Increased Diversity in Flexible Working
- Employment Law
- 14th Jan 2021
Flexible working has become more popular with male employees since the beginning of lockdown, according to a study of employers*, with 68% of employers surveyed reporting an increase in interest from male parents and carers since the pandemic began. The survey also showed a more general uptake in flexible working during the pandemic compared to […]
By aleksMLP Law
Flexible working has become more popular with male employees since the beginning of lockdown, according to a study of employers*, with 68% of employers surveyed reporting an increase in interest from male parents and carers since the pandemic began.
The survey also showed a more general uptake in flexible working during the pandemic compared to pre-Covid. While just under half (49%) of organisations said that at least half of their staff flexed their hours before the crisis, this jumped to 85% during the coronavirus crisis.
With that in mind, we have set out a brief guide to flexible working.
Most individuals with employee status who have at least 26 weeks’ continuous service with their employer may make one flexible working application to their employer in any given 12-month period to be allowed to vary their terms and conditions of employment.
Making a Role more Flexible
Requests can be made to:
- change the hours the employee is required to work
- change the times when the employee is required to work
- change where the employee is required to work
Other types of requested contractual change, for instance, an application to change duties, do not fall within the statutory scheme.
An Employer’s Response to a Request
Once a valid application has been submitted, the employer:
- is obliged to deal with it in a ‘reasonable manner’.
- is obliged to notify the employer of its decision on the application within a period called the ‘decision period’.
- is only entitled to refuse the application if it considers that one or more of certain defined grounds for refusal applies.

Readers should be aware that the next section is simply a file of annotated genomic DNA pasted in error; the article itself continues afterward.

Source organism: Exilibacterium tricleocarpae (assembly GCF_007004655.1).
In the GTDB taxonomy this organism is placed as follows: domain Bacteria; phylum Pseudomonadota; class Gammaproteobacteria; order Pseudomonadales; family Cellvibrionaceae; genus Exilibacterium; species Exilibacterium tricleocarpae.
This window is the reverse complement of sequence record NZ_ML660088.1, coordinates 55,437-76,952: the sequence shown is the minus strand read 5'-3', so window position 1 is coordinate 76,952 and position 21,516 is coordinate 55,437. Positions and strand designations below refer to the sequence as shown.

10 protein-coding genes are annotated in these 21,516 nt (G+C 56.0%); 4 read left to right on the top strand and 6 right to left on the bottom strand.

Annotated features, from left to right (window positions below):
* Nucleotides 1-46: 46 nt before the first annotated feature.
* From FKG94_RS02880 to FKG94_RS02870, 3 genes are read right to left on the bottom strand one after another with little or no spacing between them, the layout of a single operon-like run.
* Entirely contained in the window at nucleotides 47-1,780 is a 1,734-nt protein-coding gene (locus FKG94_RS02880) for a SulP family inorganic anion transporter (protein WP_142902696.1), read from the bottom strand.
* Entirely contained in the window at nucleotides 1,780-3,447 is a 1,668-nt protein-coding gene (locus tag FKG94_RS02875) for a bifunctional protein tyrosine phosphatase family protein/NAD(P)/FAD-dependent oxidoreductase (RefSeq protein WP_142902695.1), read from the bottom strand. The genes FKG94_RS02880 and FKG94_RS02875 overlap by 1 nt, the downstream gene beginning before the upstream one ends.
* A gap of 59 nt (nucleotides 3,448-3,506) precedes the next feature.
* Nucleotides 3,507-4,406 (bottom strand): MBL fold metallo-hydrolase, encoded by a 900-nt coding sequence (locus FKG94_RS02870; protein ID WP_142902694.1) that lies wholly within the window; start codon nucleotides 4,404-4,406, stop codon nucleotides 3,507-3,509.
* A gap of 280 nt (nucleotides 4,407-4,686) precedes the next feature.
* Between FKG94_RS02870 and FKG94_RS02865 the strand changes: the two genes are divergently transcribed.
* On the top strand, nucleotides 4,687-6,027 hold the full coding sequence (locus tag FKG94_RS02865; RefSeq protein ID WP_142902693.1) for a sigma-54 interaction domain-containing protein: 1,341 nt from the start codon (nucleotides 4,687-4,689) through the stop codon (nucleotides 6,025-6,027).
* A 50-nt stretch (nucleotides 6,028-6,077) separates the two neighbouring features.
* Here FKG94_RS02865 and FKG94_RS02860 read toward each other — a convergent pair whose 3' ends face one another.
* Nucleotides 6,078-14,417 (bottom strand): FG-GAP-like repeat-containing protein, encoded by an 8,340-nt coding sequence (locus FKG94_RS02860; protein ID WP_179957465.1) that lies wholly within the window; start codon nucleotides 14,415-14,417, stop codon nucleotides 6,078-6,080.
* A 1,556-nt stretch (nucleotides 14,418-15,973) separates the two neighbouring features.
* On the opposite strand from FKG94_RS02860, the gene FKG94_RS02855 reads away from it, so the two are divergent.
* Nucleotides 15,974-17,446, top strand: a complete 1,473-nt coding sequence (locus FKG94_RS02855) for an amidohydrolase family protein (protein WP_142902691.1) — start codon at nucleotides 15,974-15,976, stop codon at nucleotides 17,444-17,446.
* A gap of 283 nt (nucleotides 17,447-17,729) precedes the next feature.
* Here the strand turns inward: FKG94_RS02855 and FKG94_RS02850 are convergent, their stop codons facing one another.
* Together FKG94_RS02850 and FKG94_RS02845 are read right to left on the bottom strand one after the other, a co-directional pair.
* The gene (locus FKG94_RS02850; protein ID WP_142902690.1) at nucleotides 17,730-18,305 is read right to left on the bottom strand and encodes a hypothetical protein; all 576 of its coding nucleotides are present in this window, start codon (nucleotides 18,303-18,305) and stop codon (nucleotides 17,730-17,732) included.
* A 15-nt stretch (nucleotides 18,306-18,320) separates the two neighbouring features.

Defined Grounds for Refusal
An employer can refuse a flexible working request for one of the following reasons:
- The burden of additional costs
- detrimental effect on ability to meet customer demand
- inability to re-organise work among existing staff
- inability to recruit additional staff
- detrimental impact on quality
- detrimental impact on performance
- insufficiency of work during the periods the employee proposes to work
- planned structural changes
Potential Claims to an Employment Tribunal
The employee may bring a claim to the employment tribunal if their employer fails in one of its obligations when dealing with the request. Importantly, an employee has no right to insist that the employer accept their request to alter their terms and conditions.
Employees are also able to bring a claim if they suffer detriment or dismissal as a result of exercising their flexible working rights.
Please contact the Team at MLP for advice in relation to responding to a flexible working request or any other employment related queries you may have.
*The poll of 26 UK employers was conducted by Working Families in September 2020.
About the expert
Stephen is the Owner of MLP Law and leads our Commercial, IP and Dispute Resolution teams which provide advice on all aspects of the law relating to mergers, acquisitions, financing, re-structuring, complex commercial contracts, standard trading terms, share options, shareholder and partnership agreements, commercial dispute resolution, joint venture and partnering arrangements, IT and Technology law, Intellectual Property, EU and competition law, Brexit and GDPR.
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